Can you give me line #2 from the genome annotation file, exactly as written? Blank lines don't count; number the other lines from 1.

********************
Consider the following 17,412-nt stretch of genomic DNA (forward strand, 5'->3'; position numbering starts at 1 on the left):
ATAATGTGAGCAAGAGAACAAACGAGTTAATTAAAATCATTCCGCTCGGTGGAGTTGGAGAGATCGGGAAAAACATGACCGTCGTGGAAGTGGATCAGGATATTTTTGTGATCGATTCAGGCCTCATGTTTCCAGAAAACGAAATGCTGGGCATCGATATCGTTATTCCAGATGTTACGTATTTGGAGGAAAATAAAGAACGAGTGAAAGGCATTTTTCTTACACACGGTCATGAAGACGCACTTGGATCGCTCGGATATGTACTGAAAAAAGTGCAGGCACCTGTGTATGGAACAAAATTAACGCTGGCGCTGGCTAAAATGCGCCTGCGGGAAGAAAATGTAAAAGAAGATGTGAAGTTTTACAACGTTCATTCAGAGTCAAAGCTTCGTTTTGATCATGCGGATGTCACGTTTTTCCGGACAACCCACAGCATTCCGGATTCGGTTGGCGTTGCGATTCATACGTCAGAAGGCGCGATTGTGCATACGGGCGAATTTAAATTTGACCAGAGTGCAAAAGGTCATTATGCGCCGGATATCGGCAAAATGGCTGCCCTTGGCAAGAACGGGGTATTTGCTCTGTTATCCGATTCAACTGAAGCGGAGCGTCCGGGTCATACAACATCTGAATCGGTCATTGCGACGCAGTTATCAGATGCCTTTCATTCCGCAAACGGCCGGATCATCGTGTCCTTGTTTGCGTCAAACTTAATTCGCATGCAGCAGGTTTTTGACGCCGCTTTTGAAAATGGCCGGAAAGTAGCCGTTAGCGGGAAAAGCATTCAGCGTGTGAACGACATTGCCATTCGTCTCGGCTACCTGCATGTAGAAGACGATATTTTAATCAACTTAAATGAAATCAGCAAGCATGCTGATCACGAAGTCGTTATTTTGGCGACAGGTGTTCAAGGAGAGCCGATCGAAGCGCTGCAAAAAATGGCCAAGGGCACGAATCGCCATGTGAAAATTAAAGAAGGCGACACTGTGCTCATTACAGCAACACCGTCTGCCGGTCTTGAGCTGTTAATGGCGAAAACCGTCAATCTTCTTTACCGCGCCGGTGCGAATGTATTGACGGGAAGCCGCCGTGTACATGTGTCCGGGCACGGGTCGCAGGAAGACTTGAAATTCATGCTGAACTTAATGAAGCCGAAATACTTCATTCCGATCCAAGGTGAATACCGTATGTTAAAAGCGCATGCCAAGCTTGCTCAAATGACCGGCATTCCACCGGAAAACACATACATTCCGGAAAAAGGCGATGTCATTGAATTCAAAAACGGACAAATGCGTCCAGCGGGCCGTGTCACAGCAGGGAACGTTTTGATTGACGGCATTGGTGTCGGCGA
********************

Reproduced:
ATAATGTGAGCAAGAGAACAAACGAGTTAATTAAAATCATTCCGCTCGGTGGAGTTGGAGAGATCGGGAAAAACATGACCGTCGTGGAAGTGGATCAGGATATTTTTGTGATCGATTCAGGCCTCATGTTTCCAGAAAACGAAATGCTGGGCATCGATATCGTTATTCCAGATGTTACGTATTTGGAGGAAAATAAAGAACGAGTGAAAGGCATTTTTCTTACACACGGTCATGAAGACGCACTTGGATCGCTCGGATATGTACTGAAAAAAGTGCAGGCACCTGTGTATGGAACAAAATTAACGCTGGCGCTGGCTAAAATGCGCCTGCGGGAAGAAAATGTAAAAGAAGATGTGAAGTTTTACAACGTTCATTCAGAGTCAAAGCTTCGTTTTGATCATGCGGATGTCACGTTTTTCCGGACAACCCACAGCATTCCGGATTCGGTTGGCGTTGCGATTCATACGTCAGAAGGCGCGATTGTGCATACGGGCGAATTTAAATTTGACCAGAGTGCAAAAGGTCATTATGCGCCGGATATCGGCAAAATGGCTGCCCTTGGCAAGAACGGGGTATTTGCTCTGTTATCCGATTCAACTGAAGCGGAGCGTCCGGGTCATACAACATCTGAATCGGTCATTGCGACGCAGTTATCAGATGCCTTTCATTCCGCAAACGGCCGGATCATCGTGTCCTTGTTTGCGTCAAACTTAATTCGCATGCAGCAGGTTTTTGACGCCGCTTTTGAAAATGGCCGGAAAGTAGCCGTTAGCGGGAAAAGCATTCAGCGTGTGAACGACATTGCCATTCGTCTCGGCTACCTGCATGTAGAAGACGATATTTTAATCAACTTAAATGAAATCAGCAAGCATGCTGATCACGAAGTCGTTATTTTGGCGACAGGTGTTCAAGGAGAGCCGATCGAAGCGCTGCAAAAAATGGCCAAGGGCACGAATCGCCATGTGAAAATTAAAGAAGGCGACACTGTGCTCATTACAGCAACACCGTCTGCCGGTCTTGAGCTGTTAATGGCGAAAACCGTCAATCTTCTTTACCGCGCCGGTGCGAATGTATTGACGGGAAGCCGCCGTGTACATGTGTCCGGGCACGGGTCGCAGGAAGACTTGAAATTCATGCTGAACTTAATGAAGCCGAAATACTTCATTCCGATCCAAGGTGAATACCGTATGTTAAAAGCGCATGCCAAGCTTGCTCAAATGACCGGCATTCCACCGGAAAACACATACATTCCGGAAAAAGGCGATGTCATTGAATTCAAAAACGGACAAATGCGTCCAGCGGGCCGTGTCACAGCAGGGAACGTTTTGATTGACGGCATTGGTGTCGGCGA